Why we like it: The Capital One Quicksilver Student is a no-frills cash-back card with a simple rewards system. You can expect no annual fee, no foreign transaction fees and a fair 1.5% cash-back on every purchase. If you’re the type of student who values simplicity and wants to ensure that you’re earning bonus points on all your purchases (rather than in rigid spending categories), the Quicksilver Student is the better choice for you. It’s an especially great card for studying abroad since you’re earning 1.5% cash-back on everything, whether it’s a train ticket to a new country or souvenirs at a gift shop.

Annual fee: $0.

Official application link: Capital One Quicksilver Student Cash Rewards Credit Card.

Citi® Double Cash Card

(Photo by John Gribben for The Points Guy)
(Photo by John Gribben for The Points Guy)

Sign-up bonus: None.

Rewards rates: Earn 2% cash back on every purchase — 1% when you buy and 1% when you pay your bill.

Why we like it: If you’re looking to earn a solid cash-back return on everyday purchases beyond your first year, you may want to consider the Citi Double Cash Card. As its name suggests, the card earns 2% cash back on all purchases — 1% when you make a purchase and another 1% when you pay your statement. While other mid-tier credit cards may have more valuable perks, 2% back on everything leads the pack in terms of flat-rate rewards for cash-back credit cards.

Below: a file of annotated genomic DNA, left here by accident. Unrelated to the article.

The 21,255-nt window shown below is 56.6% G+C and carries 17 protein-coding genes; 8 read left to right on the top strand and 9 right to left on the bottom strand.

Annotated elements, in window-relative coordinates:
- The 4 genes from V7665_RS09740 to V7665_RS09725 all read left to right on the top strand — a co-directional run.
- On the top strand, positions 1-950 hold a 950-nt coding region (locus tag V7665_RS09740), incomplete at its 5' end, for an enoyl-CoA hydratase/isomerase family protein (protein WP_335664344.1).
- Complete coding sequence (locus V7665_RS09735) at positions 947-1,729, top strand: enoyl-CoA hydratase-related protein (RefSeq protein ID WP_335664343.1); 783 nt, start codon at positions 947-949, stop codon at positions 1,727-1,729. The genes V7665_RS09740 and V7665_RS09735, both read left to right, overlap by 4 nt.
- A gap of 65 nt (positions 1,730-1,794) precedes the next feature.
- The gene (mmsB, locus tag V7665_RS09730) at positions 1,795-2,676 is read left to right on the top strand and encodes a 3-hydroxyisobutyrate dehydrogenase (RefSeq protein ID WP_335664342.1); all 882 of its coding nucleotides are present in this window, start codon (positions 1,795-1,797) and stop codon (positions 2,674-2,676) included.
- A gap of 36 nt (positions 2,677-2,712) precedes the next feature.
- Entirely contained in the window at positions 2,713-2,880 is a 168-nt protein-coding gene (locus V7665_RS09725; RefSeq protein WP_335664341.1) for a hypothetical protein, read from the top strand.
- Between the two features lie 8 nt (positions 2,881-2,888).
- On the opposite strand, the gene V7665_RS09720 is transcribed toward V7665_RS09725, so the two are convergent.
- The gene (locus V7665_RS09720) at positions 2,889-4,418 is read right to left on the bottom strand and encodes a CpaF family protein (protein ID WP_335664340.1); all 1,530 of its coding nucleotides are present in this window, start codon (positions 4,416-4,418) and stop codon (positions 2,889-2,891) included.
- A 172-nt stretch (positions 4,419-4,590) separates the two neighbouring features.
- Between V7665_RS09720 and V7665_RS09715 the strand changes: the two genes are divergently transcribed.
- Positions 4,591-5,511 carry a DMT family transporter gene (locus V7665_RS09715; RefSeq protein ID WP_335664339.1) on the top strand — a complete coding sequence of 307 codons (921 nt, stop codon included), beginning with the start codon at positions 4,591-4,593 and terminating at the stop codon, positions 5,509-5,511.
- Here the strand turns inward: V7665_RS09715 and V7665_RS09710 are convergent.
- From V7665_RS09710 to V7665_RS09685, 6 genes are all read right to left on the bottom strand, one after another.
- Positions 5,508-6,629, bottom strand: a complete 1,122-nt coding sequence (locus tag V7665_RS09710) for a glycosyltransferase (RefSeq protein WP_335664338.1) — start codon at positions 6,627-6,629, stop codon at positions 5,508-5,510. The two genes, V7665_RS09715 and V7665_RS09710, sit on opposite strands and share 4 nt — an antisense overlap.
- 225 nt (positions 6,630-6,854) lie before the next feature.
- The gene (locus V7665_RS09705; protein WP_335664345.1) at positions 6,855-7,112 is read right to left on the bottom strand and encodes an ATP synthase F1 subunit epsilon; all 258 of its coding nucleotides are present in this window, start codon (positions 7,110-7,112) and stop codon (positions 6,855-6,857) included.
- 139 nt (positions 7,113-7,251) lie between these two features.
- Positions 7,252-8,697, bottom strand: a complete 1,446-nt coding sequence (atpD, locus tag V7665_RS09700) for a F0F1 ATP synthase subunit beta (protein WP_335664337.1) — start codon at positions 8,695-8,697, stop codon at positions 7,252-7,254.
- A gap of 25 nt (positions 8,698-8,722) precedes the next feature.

Like the Freedom Unlimited, opening the Double Cash card now can unlock even more valuable rewards. You can open the Citi Premier® Card down the line and effectively convert their Double Cash earnings into fully-transferable Citi ThankYou points — which TPG values at 1.7 cents apiece. The downsides are that the Citi® Double Cash Card carries a 3% foreign transaction fee, so you won’t want to use it outside of the U.S. As with the Freedom Unlimited, this card is harder to gain approval than the student-centric cards on this list.